But the oldest known pre-human footprints, excluding the contentious Cretan prints, were laid down by A. afarensis in Tanzania, and are dated to the Pliocene, around 3.6 million years ago. The authors of the 2017 study of the Trachilos footprints acknowledged that the Tanzanian prints were more human-like than their European set, but they saw this as evidence that our earliest ancestors ranged far and wide, across the land bridge to Europe and back at various times in the past 7 million years.
Accepting a pre-human footprint in Europe would thus throw the prevailing wisdom about hominin evolution out the window. It’s possible, however, that the Trachilos footprints represent an example of convergent evolution – the independent evolution of the same mechanical feature in separate species. The authors of the initial paper on the Trachilos prints disputed this, writing in a 2017 piece in The Conversation that convergence “rarely produces perfect duplicates”.
The authors, aware that their research was controversial, reported massive difficulties getting it published, with one online commentator referring to the controversy as evidence of “cancel culture in science”.
Footprints leave a fickle trace
According to Julien Louys, a palaeontologist and palaeo-ecologist at Griffith University, whose work has focused on hominin evolution over the last 2 million years, footprints are notoriously difficult to draw inferences from without accompanying bodily material such as fossils and teeth.
“The difficulty with working with footprints is it’s very difficult to tie them to a particular species,” says Louys. “With a lot of footprints, there’s a huge amount of variability that’s introduced by the substrate that the animals are walking in, then there’s all sorts of post-depositional defamation that can occur as well.
“And so, with a lot of footprints, it’s much more difficult to tell what species they belong to – to the point where footprint researchers have their own taxonomic system in place to deal with the naming and the classification of footprints.”
Having looked at the images in the publication, Louys says it’s hard to pin down exactly what made them.
“Some of the footprints look like a bipedal animal, but a lot of the other footprints are very ambiguous and variable in size. Some of them don’t look like footprints at all. So, the issue here is making a very large claim on the basis of information that’s quite open to interpretation.”
Louys believes the footprints could belong to a bipedal hominin, but they could also belong to a hominid, another apelike creature that’s not related to humans.
Despite this, Louys says it’s not necessarily controversial to suggest that migration has been a two-way street, with movements pulsing outwards and inwards over time.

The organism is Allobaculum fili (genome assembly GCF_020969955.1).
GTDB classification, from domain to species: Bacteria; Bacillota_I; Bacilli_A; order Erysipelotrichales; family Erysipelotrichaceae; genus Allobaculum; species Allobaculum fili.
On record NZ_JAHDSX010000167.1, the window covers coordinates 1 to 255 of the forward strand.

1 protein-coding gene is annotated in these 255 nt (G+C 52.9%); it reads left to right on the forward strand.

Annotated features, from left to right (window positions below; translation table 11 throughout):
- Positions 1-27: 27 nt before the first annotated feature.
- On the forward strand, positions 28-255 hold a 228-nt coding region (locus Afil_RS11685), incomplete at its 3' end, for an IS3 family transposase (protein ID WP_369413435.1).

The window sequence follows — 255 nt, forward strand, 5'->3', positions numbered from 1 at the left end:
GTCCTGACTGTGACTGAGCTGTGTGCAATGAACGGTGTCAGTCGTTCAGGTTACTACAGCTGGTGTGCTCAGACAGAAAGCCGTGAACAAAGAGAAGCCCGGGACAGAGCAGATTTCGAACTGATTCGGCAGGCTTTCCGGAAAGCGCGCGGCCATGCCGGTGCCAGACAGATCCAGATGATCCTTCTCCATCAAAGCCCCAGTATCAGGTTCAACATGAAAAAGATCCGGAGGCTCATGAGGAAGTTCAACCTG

“The interesting thing claimed in the new paper is that it demonstrates migration from Europe to Africa of these bipedal hominins,” he says. “All our studies of intercontinental migrations indicate that it’s not just a one-way street.
“So even if we take at face value that these are hominin footprints, there’s no indication that they have to have originated in Europe and then moved to Africa, there’s equal possibility that they could have originated in Africa and moved to Europe.”
Louys says these kinds of ranging and returning migrations are evidenced across the mammalian world.
“A lot of large-bodied mammals are making these movements,” he says. “On a geological timescale, there’s this constant interchange between Africa, Europe and Asia, so I don’t think we can assume that primates were any different from those broader movements of larger mammals.”
Why do we need to know where we come from?
We may never know what – or who – laid those prints down in soil on their journey across Crete more than 6 million years ago. But these imprints – a rare snapshot of a life that occurred so deep in the past we can’t possibly imagine it – will be causing a scientific ruckus for some time. Louys, for his part, wonders why the question of where exactly the first human walked upright is quite so important.
“Playing devil’s advocate, does it really matter where these creatures came from?” he asks.
“These ideas that we’ve found the earliest such and such in this place, I don’t think it’s scientifically interesting as much as the actual things themselves: their relationships, how they changed over time, what were the environmental factors that produced them, the abiotic factors, all those sorts of things.
“I think that those are much more interesting questions than just a simple case of, ‘the earliest human was from this place’. Those sorts of statements don’t have a huge amount of scientific interest, at least not to me.”
Amalyah Hart has a BA (Hons) in Archaeology and Anthropology from the University of Oxford and an MA in Journalism from the University of Melbourne.